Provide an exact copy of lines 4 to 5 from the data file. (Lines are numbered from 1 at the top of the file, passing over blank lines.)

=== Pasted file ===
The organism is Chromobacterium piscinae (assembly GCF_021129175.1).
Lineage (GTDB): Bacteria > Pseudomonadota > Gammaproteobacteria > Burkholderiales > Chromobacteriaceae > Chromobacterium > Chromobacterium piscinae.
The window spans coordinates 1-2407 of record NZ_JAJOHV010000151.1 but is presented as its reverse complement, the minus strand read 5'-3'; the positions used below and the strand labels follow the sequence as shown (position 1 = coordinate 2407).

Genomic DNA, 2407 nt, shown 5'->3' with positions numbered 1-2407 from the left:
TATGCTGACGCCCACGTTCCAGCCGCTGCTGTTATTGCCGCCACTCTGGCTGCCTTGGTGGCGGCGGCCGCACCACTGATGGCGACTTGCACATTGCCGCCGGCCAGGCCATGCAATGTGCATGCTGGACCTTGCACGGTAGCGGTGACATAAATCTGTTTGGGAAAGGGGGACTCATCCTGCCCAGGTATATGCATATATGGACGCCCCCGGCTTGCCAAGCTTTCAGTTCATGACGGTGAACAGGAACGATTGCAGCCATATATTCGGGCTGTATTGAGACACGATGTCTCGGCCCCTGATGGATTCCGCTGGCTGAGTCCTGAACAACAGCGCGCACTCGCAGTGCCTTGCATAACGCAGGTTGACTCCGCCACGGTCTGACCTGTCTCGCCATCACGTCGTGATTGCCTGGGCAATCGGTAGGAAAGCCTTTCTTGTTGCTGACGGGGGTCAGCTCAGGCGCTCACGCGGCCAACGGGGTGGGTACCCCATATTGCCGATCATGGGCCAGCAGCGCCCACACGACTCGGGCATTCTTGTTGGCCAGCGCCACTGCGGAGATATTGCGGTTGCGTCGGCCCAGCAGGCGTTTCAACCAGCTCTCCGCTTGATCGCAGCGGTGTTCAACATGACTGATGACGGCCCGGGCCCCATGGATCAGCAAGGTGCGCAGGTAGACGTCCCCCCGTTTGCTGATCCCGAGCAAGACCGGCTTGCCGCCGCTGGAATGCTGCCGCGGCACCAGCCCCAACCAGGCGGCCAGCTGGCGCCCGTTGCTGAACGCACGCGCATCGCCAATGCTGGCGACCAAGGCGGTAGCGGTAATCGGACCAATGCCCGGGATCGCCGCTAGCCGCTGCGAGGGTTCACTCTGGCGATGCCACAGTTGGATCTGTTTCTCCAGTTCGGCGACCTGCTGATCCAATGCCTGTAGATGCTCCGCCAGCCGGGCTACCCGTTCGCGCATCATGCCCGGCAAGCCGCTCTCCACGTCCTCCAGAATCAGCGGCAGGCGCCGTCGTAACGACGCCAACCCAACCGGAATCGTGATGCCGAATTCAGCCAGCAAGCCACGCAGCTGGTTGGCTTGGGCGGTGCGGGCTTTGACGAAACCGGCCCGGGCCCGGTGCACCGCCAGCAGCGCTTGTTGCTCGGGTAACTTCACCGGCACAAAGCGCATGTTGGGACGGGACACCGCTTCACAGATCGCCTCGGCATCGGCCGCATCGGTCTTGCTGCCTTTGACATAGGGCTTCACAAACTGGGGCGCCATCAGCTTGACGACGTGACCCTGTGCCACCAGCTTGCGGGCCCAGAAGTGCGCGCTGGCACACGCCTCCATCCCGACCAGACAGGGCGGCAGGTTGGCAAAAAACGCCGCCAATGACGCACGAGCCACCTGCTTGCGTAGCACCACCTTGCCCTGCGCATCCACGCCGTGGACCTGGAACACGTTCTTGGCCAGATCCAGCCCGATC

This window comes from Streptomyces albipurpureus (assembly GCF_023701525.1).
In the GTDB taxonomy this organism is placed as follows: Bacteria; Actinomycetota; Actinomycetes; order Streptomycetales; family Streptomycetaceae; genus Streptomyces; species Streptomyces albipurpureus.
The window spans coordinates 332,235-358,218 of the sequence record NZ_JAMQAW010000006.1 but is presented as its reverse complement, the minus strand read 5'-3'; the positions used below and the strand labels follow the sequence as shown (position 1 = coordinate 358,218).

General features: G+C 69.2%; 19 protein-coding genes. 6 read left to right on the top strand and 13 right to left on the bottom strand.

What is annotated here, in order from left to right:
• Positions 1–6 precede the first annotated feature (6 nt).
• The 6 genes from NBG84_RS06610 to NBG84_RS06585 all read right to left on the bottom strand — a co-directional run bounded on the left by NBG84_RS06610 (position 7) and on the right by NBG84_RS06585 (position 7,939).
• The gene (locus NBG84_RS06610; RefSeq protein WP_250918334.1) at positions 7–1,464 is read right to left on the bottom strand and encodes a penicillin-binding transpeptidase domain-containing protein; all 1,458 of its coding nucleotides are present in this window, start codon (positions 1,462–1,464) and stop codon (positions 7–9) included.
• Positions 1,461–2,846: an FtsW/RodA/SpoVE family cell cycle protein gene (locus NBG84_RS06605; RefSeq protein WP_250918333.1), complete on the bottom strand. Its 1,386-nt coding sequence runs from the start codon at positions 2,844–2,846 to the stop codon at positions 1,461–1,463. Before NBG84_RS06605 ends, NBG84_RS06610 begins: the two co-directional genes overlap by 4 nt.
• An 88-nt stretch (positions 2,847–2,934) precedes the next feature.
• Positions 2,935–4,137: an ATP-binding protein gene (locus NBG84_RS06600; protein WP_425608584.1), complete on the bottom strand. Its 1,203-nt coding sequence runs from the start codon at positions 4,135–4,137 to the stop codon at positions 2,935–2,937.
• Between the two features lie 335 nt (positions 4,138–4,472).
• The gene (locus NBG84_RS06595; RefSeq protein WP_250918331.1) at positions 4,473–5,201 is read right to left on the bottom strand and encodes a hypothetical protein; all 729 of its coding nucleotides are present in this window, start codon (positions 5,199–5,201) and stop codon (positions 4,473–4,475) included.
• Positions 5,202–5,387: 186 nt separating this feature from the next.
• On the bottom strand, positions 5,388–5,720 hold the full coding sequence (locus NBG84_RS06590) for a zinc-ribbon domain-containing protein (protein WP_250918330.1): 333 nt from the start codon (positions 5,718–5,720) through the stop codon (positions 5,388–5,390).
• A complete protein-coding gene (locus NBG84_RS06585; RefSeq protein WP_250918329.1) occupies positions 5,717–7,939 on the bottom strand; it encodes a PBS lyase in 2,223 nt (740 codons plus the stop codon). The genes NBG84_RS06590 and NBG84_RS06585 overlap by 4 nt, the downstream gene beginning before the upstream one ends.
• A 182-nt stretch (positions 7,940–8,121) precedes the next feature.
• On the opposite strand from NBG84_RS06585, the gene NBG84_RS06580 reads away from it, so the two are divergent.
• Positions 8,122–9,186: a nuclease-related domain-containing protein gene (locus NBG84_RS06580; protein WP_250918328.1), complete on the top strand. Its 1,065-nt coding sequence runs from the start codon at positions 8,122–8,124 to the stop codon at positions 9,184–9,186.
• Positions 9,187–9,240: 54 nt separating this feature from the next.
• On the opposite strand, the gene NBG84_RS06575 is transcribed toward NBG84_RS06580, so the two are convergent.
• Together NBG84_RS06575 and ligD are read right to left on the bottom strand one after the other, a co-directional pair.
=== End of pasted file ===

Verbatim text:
Genomic DNA, 2407 nt, shown 5'->3' with positions numbered 1-2407 from the left:
TATGCTGACGCCCACGTTCCAGCCGCTGCTGTTATTGCCGCCACTCTGGCTGCCTTGGTGGCGGCGGCCGCACCACTGATGGCGACTTGCACATTGCCGCCGGCCAGGCCATGCAATGTGCATGCTGGACCTTGCACGGTAGCGGTGACATAAATCTGTTTGGGAAAGGGGGACTCATCCTGCCCAGGTATATGCATATATGGACGCCCCCGGCTTGCCAAGCTTTCAGTTCATGACGGTGAACAGGAACGATTGCAGCCATATATTCGGGCTGTATTGAGACACGATGTCTCGGCCCCTGATGGATTCCGCTGGCTGAGTCCTGAACAACAGCGCGCACTCGCAGTGCCTTGCATAACGCAGGTTGACTCCGCCACGGTCTGACCTGTCTCGCCATCACGTCGTGATTGCCTGGGCAATCGGTAGGAAAGCCTTTCTTGTTGCTGACGGGGGTCAGCTCAGGCGCTCACGCGGCCAACGGGGTGGGTACCCCATATTGCCGATCATGGGCCAGCAGCGCCCACACGACTCGGGCATTCTTGTTGGCCAGCGCCACTGCGGAGATATTGCGGTTGCGTCGGCCCAGCAGGCGTTTCAACCAGCTCTCCGCTTGATCGCAGCGGTGTTCAACATGACTGATGACGGCCCGGGCCCCATGGATCAGCAAGGTGCGCAGGTAGACGTCCCCCCGTTTGCTGATCCCGAGCAAGACCGGCTTGCCGCCGCTGGAATGCTGCCGCGGCACCAGCCCCAACCAGGCGGCCAGCTGGCGCCCGTTGCTGAACGCACGCGCATCGCCAATGCTGGCGACCAAGGCGGTAGCGGTAATCGGACCAATGCCCGGGATCGCCGCTAGCCGCTGCGAGGGTTCACTCTGGCGATGCCACAGTTGGATCTGTTTCTCCAGTTCGGCGACCTGCTGATCCAATGCCTGTAGATGCTCCGCCAGCCGGGCTACCCGTTCGCGCATCATGCCCGGCAAGCCGCTCTCCACGTCCTCCAGAATCAGCGGCAGGCGCCGTCGTAACGACGCCAACCCAACCGGAATCGTGATGCCGAATTCAGCCAGCAAGCCACGCAGCTGGTTGGCTTGGGCGGTGCGGGCTTTGACGAAACCGGCCCGGGCCCGGTGCACCGCCAGCAGCGCTTGTTGCTCGGGTAACTTCACCGGCACAAAGCGCATGTTGGGACGGGACACCGCTTCACAGATCGCCTCGGCATCGGCCGCATCGGTCTTGCTGCCTTTGACATAGGGCTTCACAAACTGGGGCGCCATCAGCTTGACGACGTGACCCTGTGCCACCAGCTTGCGGGCCCAGAAGTGCGCGCTGGCACACGCCTCCATCCCGACCAGACAGGGCGGCAGGTTGGCAAAAAACGCCGCCAATGACGCACGAGCCACCTGCTTGCGTAGCACCACCTTGCCCTGCGCATCCACGCCGTGGACCTGGAACACGTTCTTGGCCAGATCCAGCCCGATC